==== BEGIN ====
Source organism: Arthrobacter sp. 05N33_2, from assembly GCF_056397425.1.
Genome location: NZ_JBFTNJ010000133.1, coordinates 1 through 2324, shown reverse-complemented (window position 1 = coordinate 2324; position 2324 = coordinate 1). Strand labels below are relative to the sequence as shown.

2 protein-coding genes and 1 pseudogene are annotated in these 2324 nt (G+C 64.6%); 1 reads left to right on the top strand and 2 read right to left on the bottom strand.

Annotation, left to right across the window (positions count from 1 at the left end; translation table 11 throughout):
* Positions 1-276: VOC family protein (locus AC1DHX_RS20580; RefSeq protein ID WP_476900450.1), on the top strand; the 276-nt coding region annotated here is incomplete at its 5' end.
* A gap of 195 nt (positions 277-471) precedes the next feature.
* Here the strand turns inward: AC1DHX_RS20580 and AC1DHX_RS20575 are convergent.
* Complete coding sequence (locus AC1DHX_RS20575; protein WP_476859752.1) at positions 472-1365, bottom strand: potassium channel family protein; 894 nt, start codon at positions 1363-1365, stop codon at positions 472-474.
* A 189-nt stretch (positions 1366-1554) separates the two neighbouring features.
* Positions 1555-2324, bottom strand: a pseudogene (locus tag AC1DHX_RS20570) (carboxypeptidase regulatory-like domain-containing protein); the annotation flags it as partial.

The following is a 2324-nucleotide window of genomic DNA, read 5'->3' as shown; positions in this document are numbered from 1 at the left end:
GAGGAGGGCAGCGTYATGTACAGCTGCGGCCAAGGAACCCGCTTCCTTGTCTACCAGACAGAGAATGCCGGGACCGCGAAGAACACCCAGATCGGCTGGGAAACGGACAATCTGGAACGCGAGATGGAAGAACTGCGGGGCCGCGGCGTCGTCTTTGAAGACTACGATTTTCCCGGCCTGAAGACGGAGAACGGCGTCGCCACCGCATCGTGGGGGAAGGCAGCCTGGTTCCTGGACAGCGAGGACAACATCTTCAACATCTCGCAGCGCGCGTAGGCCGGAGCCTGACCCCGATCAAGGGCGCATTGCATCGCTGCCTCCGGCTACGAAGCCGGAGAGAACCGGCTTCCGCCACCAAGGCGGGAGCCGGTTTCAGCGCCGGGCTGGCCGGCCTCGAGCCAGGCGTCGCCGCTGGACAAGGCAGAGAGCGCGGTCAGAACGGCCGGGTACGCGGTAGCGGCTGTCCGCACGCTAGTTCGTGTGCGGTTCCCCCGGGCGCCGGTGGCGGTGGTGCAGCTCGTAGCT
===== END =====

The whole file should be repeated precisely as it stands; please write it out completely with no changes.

Source organism: Arthrobacter sp. 05N33_2, from assembly GCF_056397425.1.
Genome location: NZ_JBFTNJ010000133.1, coordinates 1 through 2324, shown reverse-complemented (window position 1 = coordinate 2324; position 2324 = coordinate 1). Strand labels below are relative to the sequence as shown.

2 protein-coding genes and 1 pseudogene are annotated in these 2324 nt (G+C 64.6%); 1 reads left to right on the top strand and 2 read right to left on the bottom strand.

Annotation, left to right across the window (positions count from 1 at the left end; translation table 11 throughout):
* Positions 1-276: VOC family protein (locus AC1DHX_RS20580; RefSeq protein ID WP_476900450.1), on the top strand; the 276-nt coding region annotated here is incomplete at its 5' end.
* A gap of 195 nt (positions 277-471) precedes the next feature.
* Here the strand turns inward: AC1DHX_RS20580 and AC1DHX_RS20575 are convergent.
* Complete coding sequence (locus AC1DHX_RS20575; protein WP_476859752.1) at positions 472-1365, bottom strand: potassium channel family protein; 894 nt, start codon at positions 1363-1365, stop codon at positions 472-474.
* A 189-nt stretch (positions 1366-1554) separates the two neighbouring features.
* Positions 1555-2324, bottom strand: a pseudogene (locus tag AC1DHX_RS20570) (carboxypeptidase regulatory-like domain-containing protein); the annotation flags it as partial.

The following is a 2324-nucleotide window of genomic DNA, read 5'->3' as shown; positions in this document are numbered from 1 at the left end:
GAGGAGGGCAGCGTYATGTACAGCTGCGGCCAAGGAACCCGCTTCCTTGTCTACCAGACAGAGAATGCCGGGACCGCGAAGAACACCCAGATCGGCTGGGAAACGGACAATCTGGAACGCGAGATGGAAGAACTGCGGGGCCGCGGCGTCGTCTTTGAAGACTACGATTTTCCCGGCCTGAAGACGGAGAACGGCGTCGCCACCGCATCGTGGGGGAAGGCAGCCTGGTTCCTGGACAGCGAGGACAACATCTTCAACATCTCGCAGCGCGCGTAGGCCGGAGCCTGACCCCGATCAAGGGCGCATTGCATCGCTGCCTCCGGCTACGAAGCCGGAGAGAACCGGCTTCCGCCACCAAGGCGGGAGCCGGTTTCAGCGCCGGGCTGGCCGGCCTCGAGCCAGGCGTCGCCGCTGGACAAGGCAGAGAGCGCGGTCAGAACGGCCGGGTACGCGGTAGCGGCTGTCCGCACGCTAGTTCGTGTGCGGTTCCCCCGGGCGCCGGTGGCGGTGGTGCAGCTCGTAGCT